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ANTH 312: Midterm - ANTH 312 Understanding Identity...

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October 18, 2007 ANTH 312 Understanding Identity Construction and Material Culture in the Chesapeake To be a proficient archaeologist, one must be well-versed, of course, in history . However, when considering the logic of this reality, it seems somewhat distorted . Those who are attempting to decipher history, from the ground up, already know the outcome . Beyond the simple, inescapable truth that they are living the future of those they are studying, archaeologists have the benefit of seeing the puzzle box as they piece together the jigsaw . This is not to suggest that budding archaeologists should be isolated from all historical study during their education . Understanding the context out of which the material culture they study is born is fundamental to interpreting anything about the past . However, an archaeologist must be constantly aware of the effect of teleology in his study and always be willing to accept that his theories may be arising from preexisting, general notions about a culture or time period . The particularities of the idea of identity construction, mainly the fact that it is a continual, shifting process, lend it extraordinarily well to manipulative proof of theory . Certainly most archaeologists accept that identity, by nature is changing and explorative; it is unique in that part of its definition is its pursuit . Yet somehow they try to maintain that material culture is “hard fact,” “pure science . They can theorize anything about identity—but backing it up with a series of ceramics or pipe bores makes it true . What these archaeologists fail to recognize is that material culture and identity construction engage in a symbiotic relationship, where one feeds the other . The attempt to define oneself and one’s group leads to the production of distinctive artifacts in the same way that trends and invention fuel a society’s self-definition . Because this relationship is not one- way, the lines that segregate theory from proof blur . One begins to attempt to illustrate points about material culture with “facts” of identity, while at the same time proving ideas about identity with elements of material culture . More than contradictory outcomes, it results in a near- scholarly acceptance of circular reasoning .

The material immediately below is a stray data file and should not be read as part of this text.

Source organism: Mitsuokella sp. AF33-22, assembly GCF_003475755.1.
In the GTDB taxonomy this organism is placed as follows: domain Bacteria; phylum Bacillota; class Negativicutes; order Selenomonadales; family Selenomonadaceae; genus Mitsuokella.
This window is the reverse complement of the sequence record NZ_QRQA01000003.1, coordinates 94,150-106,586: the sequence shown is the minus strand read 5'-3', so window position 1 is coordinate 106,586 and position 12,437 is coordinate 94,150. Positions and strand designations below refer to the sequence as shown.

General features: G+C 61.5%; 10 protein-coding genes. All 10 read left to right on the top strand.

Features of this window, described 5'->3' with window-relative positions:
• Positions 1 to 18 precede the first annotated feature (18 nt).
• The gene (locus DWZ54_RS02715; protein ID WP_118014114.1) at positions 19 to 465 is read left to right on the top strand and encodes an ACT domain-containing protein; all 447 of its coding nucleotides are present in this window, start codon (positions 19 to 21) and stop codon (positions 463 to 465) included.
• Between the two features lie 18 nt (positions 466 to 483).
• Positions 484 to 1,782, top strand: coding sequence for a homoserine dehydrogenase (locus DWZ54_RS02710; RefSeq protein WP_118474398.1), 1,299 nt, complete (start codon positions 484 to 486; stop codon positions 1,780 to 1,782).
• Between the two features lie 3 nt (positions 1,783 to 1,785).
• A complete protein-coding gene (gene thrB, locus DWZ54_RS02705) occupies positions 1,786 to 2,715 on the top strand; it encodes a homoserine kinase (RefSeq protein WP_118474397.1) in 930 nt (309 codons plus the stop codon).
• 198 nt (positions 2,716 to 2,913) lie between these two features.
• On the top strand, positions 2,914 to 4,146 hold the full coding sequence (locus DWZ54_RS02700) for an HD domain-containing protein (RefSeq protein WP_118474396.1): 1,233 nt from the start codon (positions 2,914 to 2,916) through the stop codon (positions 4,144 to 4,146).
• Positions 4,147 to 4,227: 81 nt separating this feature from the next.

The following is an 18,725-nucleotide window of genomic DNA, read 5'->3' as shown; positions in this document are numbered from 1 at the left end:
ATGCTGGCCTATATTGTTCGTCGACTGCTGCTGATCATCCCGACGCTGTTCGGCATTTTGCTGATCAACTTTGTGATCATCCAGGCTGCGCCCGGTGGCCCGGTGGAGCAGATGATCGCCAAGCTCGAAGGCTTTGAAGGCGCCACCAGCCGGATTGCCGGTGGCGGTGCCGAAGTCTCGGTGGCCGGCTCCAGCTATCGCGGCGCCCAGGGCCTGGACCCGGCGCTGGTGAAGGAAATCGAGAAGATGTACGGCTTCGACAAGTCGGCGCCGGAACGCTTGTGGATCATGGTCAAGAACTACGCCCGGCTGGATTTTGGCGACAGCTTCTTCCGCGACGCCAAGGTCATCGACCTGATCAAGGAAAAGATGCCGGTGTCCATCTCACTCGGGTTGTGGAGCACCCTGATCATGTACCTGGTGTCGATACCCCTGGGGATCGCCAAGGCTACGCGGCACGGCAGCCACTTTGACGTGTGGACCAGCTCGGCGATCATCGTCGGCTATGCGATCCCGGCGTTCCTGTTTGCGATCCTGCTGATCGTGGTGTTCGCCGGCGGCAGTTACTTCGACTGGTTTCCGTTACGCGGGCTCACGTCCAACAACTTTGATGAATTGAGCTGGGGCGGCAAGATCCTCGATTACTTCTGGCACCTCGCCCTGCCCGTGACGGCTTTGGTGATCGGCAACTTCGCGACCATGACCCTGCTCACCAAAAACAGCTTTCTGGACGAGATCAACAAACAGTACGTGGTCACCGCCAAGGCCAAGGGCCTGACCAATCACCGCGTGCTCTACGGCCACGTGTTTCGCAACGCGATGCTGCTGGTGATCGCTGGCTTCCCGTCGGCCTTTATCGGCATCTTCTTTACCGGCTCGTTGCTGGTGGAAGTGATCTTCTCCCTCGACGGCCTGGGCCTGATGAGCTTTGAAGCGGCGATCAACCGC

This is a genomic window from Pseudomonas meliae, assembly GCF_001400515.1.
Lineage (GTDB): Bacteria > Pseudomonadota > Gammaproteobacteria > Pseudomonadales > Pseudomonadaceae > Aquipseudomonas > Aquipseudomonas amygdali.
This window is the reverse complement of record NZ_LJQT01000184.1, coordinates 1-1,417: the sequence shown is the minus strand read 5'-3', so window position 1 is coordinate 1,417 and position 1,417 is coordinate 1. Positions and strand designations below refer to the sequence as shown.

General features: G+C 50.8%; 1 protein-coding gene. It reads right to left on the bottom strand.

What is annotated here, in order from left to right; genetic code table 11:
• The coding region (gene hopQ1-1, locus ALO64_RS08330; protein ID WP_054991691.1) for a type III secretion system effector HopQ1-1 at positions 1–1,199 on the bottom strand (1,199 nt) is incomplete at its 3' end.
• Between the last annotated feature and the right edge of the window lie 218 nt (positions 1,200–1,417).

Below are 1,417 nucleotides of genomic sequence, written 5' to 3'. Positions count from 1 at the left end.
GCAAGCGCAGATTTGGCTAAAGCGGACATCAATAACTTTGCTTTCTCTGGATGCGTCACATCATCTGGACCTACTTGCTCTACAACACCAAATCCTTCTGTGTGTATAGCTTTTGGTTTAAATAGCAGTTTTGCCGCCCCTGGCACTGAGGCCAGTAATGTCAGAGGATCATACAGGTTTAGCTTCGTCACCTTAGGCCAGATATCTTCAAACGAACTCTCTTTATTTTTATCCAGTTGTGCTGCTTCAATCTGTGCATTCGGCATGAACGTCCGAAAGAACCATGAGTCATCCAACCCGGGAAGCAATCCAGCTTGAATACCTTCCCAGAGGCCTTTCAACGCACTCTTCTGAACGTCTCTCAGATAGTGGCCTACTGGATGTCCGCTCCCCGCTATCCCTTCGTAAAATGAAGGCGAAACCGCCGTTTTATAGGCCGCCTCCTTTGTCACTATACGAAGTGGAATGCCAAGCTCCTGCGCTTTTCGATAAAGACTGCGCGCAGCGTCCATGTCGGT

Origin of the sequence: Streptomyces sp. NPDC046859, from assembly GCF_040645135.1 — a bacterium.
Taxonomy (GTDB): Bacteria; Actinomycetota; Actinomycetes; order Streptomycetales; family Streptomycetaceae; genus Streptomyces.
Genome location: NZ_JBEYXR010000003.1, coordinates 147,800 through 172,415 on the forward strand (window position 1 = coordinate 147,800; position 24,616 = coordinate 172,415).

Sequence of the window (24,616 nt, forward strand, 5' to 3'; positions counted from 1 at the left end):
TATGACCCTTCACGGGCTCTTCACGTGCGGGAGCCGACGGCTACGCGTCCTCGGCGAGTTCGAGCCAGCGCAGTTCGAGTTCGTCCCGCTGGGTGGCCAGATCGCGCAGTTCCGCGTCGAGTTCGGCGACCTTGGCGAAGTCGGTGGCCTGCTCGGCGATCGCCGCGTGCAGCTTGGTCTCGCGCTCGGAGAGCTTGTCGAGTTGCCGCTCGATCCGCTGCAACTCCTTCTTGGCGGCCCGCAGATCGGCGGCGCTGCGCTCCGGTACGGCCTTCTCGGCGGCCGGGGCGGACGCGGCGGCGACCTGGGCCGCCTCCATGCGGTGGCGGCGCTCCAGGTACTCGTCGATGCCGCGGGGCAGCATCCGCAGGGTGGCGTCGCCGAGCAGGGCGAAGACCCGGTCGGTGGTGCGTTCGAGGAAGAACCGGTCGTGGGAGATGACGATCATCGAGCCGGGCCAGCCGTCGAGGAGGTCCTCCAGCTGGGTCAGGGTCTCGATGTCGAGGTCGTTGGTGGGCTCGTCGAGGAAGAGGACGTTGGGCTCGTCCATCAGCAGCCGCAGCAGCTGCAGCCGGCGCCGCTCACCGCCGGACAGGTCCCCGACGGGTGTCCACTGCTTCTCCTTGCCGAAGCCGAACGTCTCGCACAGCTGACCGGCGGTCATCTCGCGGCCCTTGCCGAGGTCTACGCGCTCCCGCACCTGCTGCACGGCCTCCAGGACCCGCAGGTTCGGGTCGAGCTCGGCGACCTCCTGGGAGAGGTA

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Lynn Meskel touches on this point in her essay Intersections of Identity and Politics in Archaeology when she discusses studying ethnicity . She calls it “potentially teleological,” and explains how in studying diasporic identities, one searches for signs of oppression and resistance, and that expectations create a filter through which all materials are seen (Meskel 286) . Christopher Matthews, in his article The Political Economy of Archaeological Cultures , is evidently guilty of letting his expectations cloud his examination .
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